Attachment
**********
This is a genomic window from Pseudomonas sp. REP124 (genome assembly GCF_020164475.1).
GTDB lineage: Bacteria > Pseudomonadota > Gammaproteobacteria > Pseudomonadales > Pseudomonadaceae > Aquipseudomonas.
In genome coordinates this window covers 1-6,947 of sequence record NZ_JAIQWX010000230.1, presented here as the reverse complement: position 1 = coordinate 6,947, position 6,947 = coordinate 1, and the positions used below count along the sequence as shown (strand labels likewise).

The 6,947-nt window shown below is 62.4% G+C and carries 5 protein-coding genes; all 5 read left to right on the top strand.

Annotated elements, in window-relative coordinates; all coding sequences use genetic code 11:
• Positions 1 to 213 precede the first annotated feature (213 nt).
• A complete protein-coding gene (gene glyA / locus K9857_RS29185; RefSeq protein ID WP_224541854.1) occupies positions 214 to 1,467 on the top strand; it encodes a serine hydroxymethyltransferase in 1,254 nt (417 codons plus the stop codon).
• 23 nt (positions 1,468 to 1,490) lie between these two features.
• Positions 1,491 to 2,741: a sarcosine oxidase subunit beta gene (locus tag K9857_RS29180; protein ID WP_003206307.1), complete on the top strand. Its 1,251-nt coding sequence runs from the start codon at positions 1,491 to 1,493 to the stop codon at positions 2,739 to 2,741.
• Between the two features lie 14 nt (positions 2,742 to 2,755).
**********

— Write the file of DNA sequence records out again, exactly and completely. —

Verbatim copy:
This is a genomic window from Pseudomonas sp. REP124 (genome assembly GCF_020164475.1).
GTDB lineage: Bacteria > Pseudomonadota > Gammaproteobacteria > Pseudomonadales > Pseudomonadaceae > Aquipseudomonas.
In genome coordinates this window covers 1-6,947 of sequence record NZ_JAIQWX010000230.1, presented here as the reverse complement: position 1 = coordinate 6,947, position 6,947 = coordinate 1, and the positions used below count along the sequence as shown (strand labels likewise).

The 6,947-nt window shown below is 62.4% G+C and carries 5 protein-coding genes; all 5 read left to right on the top strand.

Annotated elements, in window-relative coordinates; all coding sequences use genetic code 11:
• Positions 1 to 213 precede the first annotated feature (213 nt).
• A complete protein-coding gene (gene glyA / locus K9857_RS29185; RefSeq protein ID WP_224541854.1) occupies positions 214 to 1,467 on the top strand; it encodes a serine hydroxymethyltransferase in 1,254 nt (417 codons plus the stop codon).
• 23 nt (positions 1,468 to 1,490) lie between these two features.
• Positions 1,491 to 2,741: a sarcosine oxidase subunit beta gene (locus tag K9857_RS29180; protein ID WP_003206307.1), complete on the top strand. Its 1,251-nt coding sequence runs from the start codon at positions 1,491 to 1,493 to the stop codon at positions 2,739 to 2,741.
• Between the two features lie 14 nt (positions 2,742 to 2,755).